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George Floyd’s Texas Hometown Full Of Peaceful Demonstrations With Less Violence Than Other Cities


In George Floyd’s hometown of Houston, Texas, tens of thousands have shown up to protest his yet but the city has seen fewer instances of violence.

Floyd spent most of his life in Houston’s Third Ward, the city is America’s fourth-largest and most diverse.

Protesters gathered in downtown Houston on Tuesday afternoon holding signs protesting Floyd’s death and called attention to police brutality, The Wall Street Journal reported. They were joined by state and local politicians including at least five members of Congress, Mayors and law enforcement officials.

Protestors and leaders are aiming to make the best of the current situation by uniting through it, and Houston is reporting less instances of violent acts. According to The WSJ, there have been smashed windows but no building fires, heavy presence of law enforcement but no enforced curfew.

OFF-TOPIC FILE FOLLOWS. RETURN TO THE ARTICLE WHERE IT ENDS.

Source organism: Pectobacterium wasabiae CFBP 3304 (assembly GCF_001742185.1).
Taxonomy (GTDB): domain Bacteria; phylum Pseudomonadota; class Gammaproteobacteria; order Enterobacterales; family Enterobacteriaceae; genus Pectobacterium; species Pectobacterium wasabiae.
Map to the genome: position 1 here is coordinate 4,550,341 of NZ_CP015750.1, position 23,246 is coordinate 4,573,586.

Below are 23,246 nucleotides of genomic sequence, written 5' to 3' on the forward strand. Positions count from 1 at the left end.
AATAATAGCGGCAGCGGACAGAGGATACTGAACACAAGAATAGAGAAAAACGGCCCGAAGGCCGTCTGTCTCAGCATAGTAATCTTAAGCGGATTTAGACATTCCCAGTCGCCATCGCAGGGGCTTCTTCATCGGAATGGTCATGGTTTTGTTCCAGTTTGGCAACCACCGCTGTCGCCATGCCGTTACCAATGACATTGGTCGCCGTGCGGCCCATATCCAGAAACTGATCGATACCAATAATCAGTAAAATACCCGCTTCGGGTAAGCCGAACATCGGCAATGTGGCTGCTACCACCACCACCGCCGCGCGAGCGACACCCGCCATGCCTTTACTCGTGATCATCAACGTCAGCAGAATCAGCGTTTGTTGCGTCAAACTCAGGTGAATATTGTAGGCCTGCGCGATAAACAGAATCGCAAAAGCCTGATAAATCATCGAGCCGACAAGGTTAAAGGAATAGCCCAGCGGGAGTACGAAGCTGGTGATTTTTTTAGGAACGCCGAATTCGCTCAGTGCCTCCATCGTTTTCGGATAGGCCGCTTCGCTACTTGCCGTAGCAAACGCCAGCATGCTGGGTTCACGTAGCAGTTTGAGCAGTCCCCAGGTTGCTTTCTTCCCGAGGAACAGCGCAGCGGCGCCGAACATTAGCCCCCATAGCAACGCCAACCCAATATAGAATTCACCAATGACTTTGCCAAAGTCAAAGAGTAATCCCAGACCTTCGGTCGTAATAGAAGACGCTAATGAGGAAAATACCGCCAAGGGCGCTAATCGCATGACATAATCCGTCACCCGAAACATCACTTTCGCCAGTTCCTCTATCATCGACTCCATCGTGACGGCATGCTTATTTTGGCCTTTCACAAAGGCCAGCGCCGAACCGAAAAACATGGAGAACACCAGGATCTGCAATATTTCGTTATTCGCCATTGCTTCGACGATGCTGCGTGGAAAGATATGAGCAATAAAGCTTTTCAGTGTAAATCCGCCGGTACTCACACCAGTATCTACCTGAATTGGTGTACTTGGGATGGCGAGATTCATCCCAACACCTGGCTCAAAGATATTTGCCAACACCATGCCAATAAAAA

“Things were relatively peaceful—with an asterisk,” Durrel Douglas, the executive director of the organizing group Houston Justice, told the WSJ. The asterisk covering individuals around Douglas who were arrested for nonviolent offenses, and an instance where a police officer on horseback ran over a protester, which Mayor Sylvester Turner quickly issued a public apology for.

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On Tuesday, 16 members of Floyd’s family showed up with thousands of other protesters at a march downtown, The WSJ reported. Some of Floyd’s family members thanked the community for its support and asked protesters to remain peaceful in his memory. Houston Police Chief Art Acevedo was seen walking alongside protesters after being one of the first members of law enforcement to speak out on the death of Floyd.

It is too early to evaluate how the Houston department handled the protests, Acevedo said in an interview. According to The WSJ, he said that though the police force “had its problems,” that officers “have had the courage so far, thank God, not to overreact.”

“We’ve been able to actually cry with people, openly cry when we’re marching. I want to send a message to my officers, what I know to be my truth: that the very vast majority of the people marching are in support of good policing and in condemnation of bad policing,” Acevedo told The WSJ.

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